The California High-Speed Authority approved a hybrid route for the Merced-to-Fresno route during their meeting Tuesday in Merced.
But the decision came amid a chorus of voices— pro and con, urban and rural— from about 100 people who crowded the Sam Pipes room and spilled over into the lobby and elsewhere in City Hall.
The route, a blend of the Union Pacific Railroad and BNSF tracks, would bypass the towns of Le Grand and Planada.
Merced would also get its downtown station between Martin Luther King Jr. Way and G Street, which authority officials said would “revitalize” the downtown area. Fresno would have its downtown station on Mariposa Street.
The recommendation will be included in the final environmental impact report, which would be published in February next year, according to authority officials.
The hybrid route would have less impact on natural resources than the BNSF alternative and fewer impacts on noise, dust and air quality and more, according to high-speed rail documents.
It would cost an estimated $3.8 to $4.8 billion, according to Rachel Wall, authority spokeswoman. The entire project costs $65 billion, but $98 billion when adjusted for inflation, she said.
The project is furthest along in environmental work in the statewide system between Merced and Fresno, according to Dan Leavitt, deputy director for Planning. And it’s also where construction will be initiated for the statewide high-speed rail system.
In a packed city council chambers, about 100 people came forward to discuss the hybrid route, job creation, the cost of mitigation and the agricultural impact.
Comments from neighboring cities, citizens, students and Merced city officials favored the hybrid route for the north-south alignment between Merced and Fresno, citing the number of jobs that would be available to California workers, and the ease of travel between the Valley and the rest of the state. But others representing Chowchilla and Madera voiced their unhappiness, accusing the authority of running over their town and ruining prime ag land.
Take Steve Massaro, president of Preserve our Heritage, a local group in Merced, who said the environmental documents used to determine the high-speed rail alignment didn’t consider all the impacts that were unique to this portion of the state. Moreover, they didn’t study the east-west alignments, he said.
“I’d be more worried about destroying the lands that have given you the most safest, most diverse food supply in the world,” he said during public comments. An added concern was the “destructive influence” the project would bring to the nation’s greatest resources, the San Joaquin Valley. He said he didn't think high-speed rail had any place in the Central Valley.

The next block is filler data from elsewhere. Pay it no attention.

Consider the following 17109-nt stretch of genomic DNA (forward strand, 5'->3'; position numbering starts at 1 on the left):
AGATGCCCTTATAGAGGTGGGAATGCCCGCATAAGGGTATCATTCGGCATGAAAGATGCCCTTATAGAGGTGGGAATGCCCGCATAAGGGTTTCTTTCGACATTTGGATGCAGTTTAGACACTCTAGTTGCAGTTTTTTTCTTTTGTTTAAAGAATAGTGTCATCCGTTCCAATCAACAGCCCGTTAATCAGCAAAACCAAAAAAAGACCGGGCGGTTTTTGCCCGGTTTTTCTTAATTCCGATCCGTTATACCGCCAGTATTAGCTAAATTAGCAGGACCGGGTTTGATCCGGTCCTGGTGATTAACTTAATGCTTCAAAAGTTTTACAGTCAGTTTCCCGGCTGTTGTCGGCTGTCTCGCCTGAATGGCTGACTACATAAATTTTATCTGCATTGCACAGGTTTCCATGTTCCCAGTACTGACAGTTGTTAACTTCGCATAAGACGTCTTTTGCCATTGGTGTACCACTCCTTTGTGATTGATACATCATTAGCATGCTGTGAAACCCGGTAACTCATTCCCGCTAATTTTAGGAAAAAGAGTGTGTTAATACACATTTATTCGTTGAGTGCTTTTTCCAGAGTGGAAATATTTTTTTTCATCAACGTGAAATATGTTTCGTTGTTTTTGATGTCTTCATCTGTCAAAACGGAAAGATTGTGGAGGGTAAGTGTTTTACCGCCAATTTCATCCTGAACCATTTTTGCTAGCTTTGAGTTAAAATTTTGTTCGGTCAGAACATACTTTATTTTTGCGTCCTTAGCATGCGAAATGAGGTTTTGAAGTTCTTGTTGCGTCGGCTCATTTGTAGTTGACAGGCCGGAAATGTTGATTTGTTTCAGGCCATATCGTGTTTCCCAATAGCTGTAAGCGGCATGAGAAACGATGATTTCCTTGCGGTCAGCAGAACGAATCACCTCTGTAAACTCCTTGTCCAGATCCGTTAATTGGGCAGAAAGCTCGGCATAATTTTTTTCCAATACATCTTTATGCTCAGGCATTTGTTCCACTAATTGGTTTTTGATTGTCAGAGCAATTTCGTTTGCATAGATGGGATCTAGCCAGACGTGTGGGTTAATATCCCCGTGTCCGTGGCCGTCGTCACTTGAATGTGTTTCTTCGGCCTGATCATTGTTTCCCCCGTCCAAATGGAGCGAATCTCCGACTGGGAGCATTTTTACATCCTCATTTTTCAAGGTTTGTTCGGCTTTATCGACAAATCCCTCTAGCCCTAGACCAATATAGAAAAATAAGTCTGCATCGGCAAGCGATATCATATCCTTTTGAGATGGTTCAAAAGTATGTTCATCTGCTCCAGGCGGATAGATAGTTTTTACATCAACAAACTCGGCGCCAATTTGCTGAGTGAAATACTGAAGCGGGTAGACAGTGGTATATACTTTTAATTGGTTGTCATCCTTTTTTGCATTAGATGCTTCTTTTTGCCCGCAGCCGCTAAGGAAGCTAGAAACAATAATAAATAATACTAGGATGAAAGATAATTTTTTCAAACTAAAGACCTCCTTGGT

“Slow down and do a supplemental environmental impact report,” he said.
Other supporters of the hybrid, such as Assemblywoman Cathleen Galgiani, said the decision for rail would be “historic for this country and for this state.”
Merced County Supervisor John Pedrozo said the hybrid route didn’t cut through the communities of Le Grand and Planada, which fall in his district.
“It minimizes the impact to precious ag land,” he said. “I want to make sure the voice of ag continues to be heard and encouraged specifically in the west-east alignment.”
He also asked the board to educate the ag community on how high-speed rail could coexist with the agricultural community.Lee Boese, co-chairman of the Greater Merced High-Speed Rail Committee, said he was thrilled they were one step closer to building a station in downtown Merced.
“It will enhance the lives,” of people, he said. He supports the hybrid route because it avoided Planada and Le Grand and, in his opinion, had less impacts on ag.
The project would put union and non-union workers to work, according to Jack Munoz, business manager and secretary-treasurer of Laborers' International Union of North America. More than 20 workers from the union of construction workers were standing outside city hall with banners. “It would put a lot of people to work,” Munoz said.
UC Merced students dressed up like a high-speed train and walked around outside City Hall Tuesday, chanting, “We want jobs, we want rail!” Ryan Heller, a UC Merced senior, founded “I Will Ride,” a new student organization that backs high-speed rail.
Heller said he would still be in California when the rail would be built. “We’re the ones advocating build it, pay for it, ride it,” he said.
The San Joaquin Valley tends to get overlooked, according to former Merced Mayor Bill Spriggs. “Dollars will be spent on public transportation in California one way or another. This population is going to double in the next 40 years. It's about the future, not about today,” he said.
The board members also extended the public comment period for the 2012 draft business plan till Jan. 16. They didn’t consider a location for the heavy maintenance facility, which will be dealt with later.
Reporter Ameera Butt can be reached at (209) 385-2477 or firstname.lastname@example.org.